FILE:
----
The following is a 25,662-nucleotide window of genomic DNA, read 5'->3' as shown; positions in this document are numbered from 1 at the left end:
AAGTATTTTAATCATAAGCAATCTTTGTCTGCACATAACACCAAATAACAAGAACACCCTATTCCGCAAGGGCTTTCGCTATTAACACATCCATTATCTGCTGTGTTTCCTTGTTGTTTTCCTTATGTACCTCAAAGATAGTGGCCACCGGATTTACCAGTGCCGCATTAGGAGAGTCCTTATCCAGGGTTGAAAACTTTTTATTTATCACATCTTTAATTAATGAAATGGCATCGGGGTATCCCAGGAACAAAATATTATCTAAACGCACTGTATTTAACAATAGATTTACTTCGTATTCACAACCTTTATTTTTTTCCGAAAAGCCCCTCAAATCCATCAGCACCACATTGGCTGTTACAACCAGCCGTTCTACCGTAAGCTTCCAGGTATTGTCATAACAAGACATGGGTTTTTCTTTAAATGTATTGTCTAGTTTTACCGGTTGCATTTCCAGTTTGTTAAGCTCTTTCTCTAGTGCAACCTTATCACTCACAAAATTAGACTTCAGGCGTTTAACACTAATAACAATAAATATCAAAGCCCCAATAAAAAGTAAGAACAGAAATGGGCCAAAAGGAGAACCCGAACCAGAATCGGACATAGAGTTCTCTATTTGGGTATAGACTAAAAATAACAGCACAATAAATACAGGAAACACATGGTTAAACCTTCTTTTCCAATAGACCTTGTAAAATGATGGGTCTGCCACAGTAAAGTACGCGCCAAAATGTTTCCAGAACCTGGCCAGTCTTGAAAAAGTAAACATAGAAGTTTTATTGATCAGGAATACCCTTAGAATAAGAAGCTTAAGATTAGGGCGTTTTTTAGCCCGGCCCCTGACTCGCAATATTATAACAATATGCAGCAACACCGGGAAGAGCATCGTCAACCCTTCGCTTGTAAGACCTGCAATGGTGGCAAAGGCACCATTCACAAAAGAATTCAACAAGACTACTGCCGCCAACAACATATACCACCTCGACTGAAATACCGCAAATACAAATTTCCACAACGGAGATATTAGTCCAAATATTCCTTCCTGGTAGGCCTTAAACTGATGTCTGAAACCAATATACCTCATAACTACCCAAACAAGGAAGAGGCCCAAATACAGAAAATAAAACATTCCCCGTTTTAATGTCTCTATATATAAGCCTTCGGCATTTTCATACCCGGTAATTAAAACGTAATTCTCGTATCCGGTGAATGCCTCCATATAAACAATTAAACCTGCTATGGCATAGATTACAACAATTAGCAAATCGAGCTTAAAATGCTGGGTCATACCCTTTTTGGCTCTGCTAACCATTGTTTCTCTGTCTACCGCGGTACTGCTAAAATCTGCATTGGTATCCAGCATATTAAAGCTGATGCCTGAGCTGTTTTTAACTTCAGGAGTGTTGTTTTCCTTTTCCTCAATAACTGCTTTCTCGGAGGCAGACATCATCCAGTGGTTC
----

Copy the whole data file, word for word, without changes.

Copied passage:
The following is a 25,662-nucleotide window of genomic DNA, read 5'->3' as shown; positions in this document are numbered from 1 at the left end:
AAGTATTTTAATCATAAGCAATCTTTGTCTGCACATAACACCAAATAACAAGAACACCCTATTCCGCAAGGGCTTTCGCTATTAACACATCCATTATCTGCTGTGTTTCCTTGTTGTTTTCCTTATGTACCTCAAAGATAGTGGCCACCGGATTTACCAGTGCCGCATTAGGAGAGTCCTTATCCAGGGTTGAAAACTTTTTATTTATCACATCTTTAATTAATGAAATGGCATCGGGGTATCCCAGGAACAAAATATTATCTAAACGCACTGTATTTAACAATAGATTTACTTCGTATTCACAACCTTTATTTTTTTCCGAAAAGCCCCTCAAATCCATCAGCACCACATTGGCTGTTACAACCAGCCGTTCTACCGTAAGCTTCCAGGTATTGTCATAACAAGACATGGGTTTTTCTTTAAATGTATTGTCTAGTTTTACCGGTTGCATTTCCAGTTTGTTAAGCTCTTTCTCTAGTGCAACCTTATCACTCACAAAATTAGACTTCAGGCGTTTAACACTAATAACAATAAATATCAAAGCCCCAATAAAAAGTAAGAACAGAAATGGGCCAAAAGGAGAACCCGAACCAGAATCGGACATAGAGTTCTCTATTTGGGTATAGACTAAAAATAACAGCACAATAAATACAGGAAACACATGGTTAAACCTTCTTTTCCAATAGACCTTGTAAAATGATGGGTCTGCCACAGTAAAGTACGCGCCAAAATGTTTCCAGAACCTGGCCAGTCTTGAAAAAGTAAACATAGAAGTTTTATTGATCAGGAATACCCTTAGAATAAGAAGCTTAAGATTAGGGCGTTTTTTAGCCCGGCCCCTGACTCGCAATATTATAACAATATGCAGCAACACCGGGAAGAGCATCGTCAACCCTTCGCTTGTAAGACCTGCAATGGTGGCAAAGGCACCATTCACAAAAGAATTCAACAAGACTACTGCCGCCAACAACATATACCACCTCGACTGAAATACCGCAAATACAAATTTCCACAACGGAGATATTAGTCCAAATATTCCTTCCTGGTAGGCCTTAAACTGATGTCTGAAACCAATATACCTCATAACTACCCAAACAAGGAAGAGGCCCAAATACAGAAAATAAAACATTCCCCGTTTTAATGTCTCTATATATAAGCCTTCGGCATTTTCATACCCGGTAATTAAAACGTAATTCTCGTATCCGGTGAATGCCTCCATATAAACAATTAAACCTGCTATGGCATAGATTACAACAATTAGCAAATCGAGCTTAAAATGCTGGGTCATACCCTTTTTGGCTCTGCTAACCATTGTTTCTCTGTCTACCGCGGTACTGCTAAAATCTGCATTGGTATCCAGCATATTAAAGCTGATGCCTGAGCTGTTTTTAACTTCAGGAGTGTTGTTTTCCTTTTCCTCAATAACTGCTTTCTCGGAGGCAGACATCATCCAGTGGTTC